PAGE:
Data Quality Assessment

Data Quality Assessment

Juliusz L. Kulikowski (Institute of Biocybernetics and Biomedical Engineering PAS, Poland)
DOI: 10.4018/978-1-60566-242-8.ch041
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For many years the fact that for a high information processing systems’ effectiveness high quality of data is not less important than high systems’ technological performance was not widely understood and accepted. The way to understanding the complexity of data quality notion was also long, as it will be shown below. However, a progress in modern information processing systems development is not possible without improvement of data quality assessment and control methods. Data quality is closely connected both with data form and value of information carried by the data. High-quality data can be understood as data having an appropriate form and containing valuable information. Therefore, at least two aspects of data are reflected in this notion: 1st - technical facility of data processing, and 2nd - usefulness of information supplied by the data in education, science, decision making, etc.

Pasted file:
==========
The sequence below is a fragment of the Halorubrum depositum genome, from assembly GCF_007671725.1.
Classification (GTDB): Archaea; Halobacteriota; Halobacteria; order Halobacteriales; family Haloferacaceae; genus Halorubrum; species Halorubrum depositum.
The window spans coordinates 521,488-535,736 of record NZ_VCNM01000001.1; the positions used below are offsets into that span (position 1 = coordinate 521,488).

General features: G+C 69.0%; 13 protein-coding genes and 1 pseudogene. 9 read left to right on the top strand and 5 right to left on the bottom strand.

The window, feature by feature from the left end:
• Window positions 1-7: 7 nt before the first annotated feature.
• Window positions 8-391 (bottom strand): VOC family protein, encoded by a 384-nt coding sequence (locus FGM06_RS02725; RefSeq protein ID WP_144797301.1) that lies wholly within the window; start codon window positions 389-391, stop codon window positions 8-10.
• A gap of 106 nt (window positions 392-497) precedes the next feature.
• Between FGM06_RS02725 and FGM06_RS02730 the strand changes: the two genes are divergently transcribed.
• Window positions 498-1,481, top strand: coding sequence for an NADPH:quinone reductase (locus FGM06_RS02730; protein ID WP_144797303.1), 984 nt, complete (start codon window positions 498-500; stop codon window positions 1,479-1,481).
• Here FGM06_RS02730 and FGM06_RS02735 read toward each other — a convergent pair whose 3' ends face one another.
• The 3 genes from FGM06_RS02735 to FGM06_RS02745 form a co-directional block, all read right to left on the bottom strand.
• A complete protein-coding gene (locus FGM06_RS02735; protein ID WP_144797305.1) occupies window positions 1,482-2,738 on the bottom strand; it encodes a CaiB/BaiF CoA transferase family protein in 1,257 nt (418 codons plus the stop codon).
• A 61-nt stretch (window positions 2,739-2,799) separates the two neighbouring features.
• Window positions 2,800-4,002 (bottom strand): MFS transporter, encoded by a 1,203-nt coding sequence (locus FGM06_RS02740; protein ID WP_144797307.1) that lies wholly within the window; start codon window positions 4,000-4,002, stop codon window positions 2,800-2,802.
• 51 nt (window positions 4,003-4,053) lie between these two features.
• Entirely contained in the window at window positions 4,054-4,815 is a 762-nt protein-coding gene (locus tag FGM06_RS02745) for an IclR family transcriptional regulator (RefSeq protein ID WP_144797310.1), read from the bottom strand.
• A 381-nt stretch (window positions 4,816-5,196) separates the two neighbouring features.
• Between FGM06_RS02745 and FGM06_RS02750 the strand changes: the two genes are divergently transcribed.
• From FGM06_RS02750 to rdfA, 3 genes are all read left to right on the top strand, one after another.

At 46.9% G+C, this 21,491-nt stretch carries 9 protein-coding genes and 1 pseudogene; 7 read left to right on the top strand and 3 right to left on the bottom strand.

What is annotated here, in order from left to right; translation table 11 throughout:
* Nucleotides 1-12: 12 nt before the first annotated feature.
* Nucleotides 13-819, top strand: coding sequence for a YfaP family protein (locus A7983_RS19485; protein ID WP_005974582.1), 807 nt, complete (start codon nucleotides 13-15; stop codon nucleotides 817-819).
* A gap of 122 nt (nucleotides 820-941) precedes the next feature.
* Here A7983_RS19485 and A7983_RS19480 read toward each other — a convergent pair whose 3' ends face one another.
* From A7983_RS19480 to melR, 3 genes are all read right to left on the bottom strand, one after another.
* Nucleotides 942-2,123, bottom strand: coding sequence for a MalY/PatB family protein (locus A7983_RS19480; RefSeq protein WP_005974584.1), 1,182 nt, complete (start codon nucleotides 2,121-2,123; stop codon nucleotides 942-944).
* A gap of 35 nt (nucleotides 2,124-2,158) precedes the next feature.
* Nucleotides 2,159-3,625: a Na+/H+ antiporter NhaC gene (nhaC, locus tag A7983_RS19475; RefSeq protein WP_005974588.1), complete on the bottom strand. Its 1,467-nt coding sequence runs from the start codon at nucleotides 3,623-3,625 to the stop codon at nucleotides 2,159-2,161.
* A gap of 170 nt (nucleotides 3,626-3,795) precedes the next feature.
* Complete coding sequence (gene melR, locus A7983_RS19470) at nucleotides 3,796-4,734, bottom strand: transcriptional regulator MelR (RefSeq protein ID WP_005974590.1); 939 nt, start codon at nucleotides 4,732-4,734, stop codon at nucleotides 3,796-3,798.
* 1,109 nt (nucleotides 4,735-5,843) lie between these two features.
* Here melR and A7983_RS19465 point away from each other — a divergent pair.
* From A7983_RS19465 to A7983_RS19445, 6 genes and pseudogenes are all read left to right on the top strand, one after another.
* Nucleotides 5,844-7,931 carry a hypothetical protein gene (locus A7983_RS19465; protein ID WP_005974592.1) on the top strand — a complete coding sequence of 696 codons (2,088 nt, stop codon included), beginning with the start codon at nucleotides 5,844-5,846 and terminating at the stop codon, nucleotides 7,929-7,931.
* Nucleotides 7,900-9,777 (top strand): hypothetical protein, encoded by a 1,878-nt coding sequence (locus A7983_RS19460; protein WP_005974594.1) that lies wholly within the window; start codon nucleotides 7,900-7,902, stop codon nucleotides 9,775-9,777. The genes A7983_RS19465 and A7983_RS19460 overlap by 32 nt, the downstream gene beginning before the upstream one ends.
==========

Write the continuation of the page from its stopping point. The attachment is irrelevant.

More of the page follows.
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In the early years of information theory development a difference between the quantity and the value of information was noticed; however, originally little attention was paid to the information value problem. R. Hartley interpreting information value as its psychological aspect stated that it is desirable to eliminate any additional psychological factors and to establish an information measure based on purely physical terms only (Klir 2006, pp. 27-29). C.E. Shannon and W. Weaver created a mathematical communication theory based on statistical concepts, fully neglecting the information value aspects (Klir, 2006, p.68). In most of later works concerning information theory backgrounds attention was focused on extension of the uncertainty concept rather than on this of information value. Nevertheless, L. Brillouin tried to establish a relationship between the quantity and the value of information stating that for an information user the relative information value is smaller than or equal to the absolute information, i.e. to its quantity (Brillouin,1956, Chapt. 20.6). M.M. Bongard (Bongard, 1960) and A.A. Kharkevitsch (Kharkevitsch, 1960) have proposed to combine the information value concept with the one of a statistical decision risk. This concept has also been developed by R.L. Stratonovitsch (Stratonovitsch, 1975, Chapts. 9, 10). This approach leads to an economic point of view on information value as profits earned due to information using (Beynon-Davies, 1998, Chapt. 34.5). Such approach to information value assessment is limited to the cases in which economic profits can be quantitatively evaluated. In physical and technical measurements data accuracy (described by a mean-square error or by a confidence interval length) is used as the main data quality descriptor. In medical diagnosis data actuality, relevance and credibility as well as their influence on diagnostic sensitivity and specificity play relatively higher role than data accuracy (Wulff, 1981). This indicates that, in general, no universal set of data quality descriptors exists; they rather should be chosen according to the application area specificity. In the last years data quality became one of the main problems posed by the world wide web (WWW) development (Baeza-Yates & B. Ribeiro-Neto, 1999, Chapt. 13.2). The focus in the domain of finding information in the WWW increasingly shifts from merely locating relevant information to differentiating high-quality from low-quality information (Oberweis & Perc, 2000, pp. 14-15). In the recommendations for databases of the Committee for Data in Science and Technology (CODATA) several different quality types of data are distinguished: 1st primary (rough) data whose quality is subjected to individually or locally accepted rules or constraints, 2nd qualified data, broadly accessible and satisfying national or international (ISO) standards in the given application domain, 3rd recommended data – the highest quality broadly accessible data (like physical fundamental constants) that have passed a set of special data quality tests. In the last decades several technological tools for formal data incorrectness detection and rectifying have been proposed (Shankaranarayan & Ziad & Wang, 2003). In some countries the interests of information users are legally protected from distribution of certain types of incredible or misguided data. On the other hand, a governmental intervention into the activity of open-access databases is also limited by international legal acts protecting human rights to free distribution of information.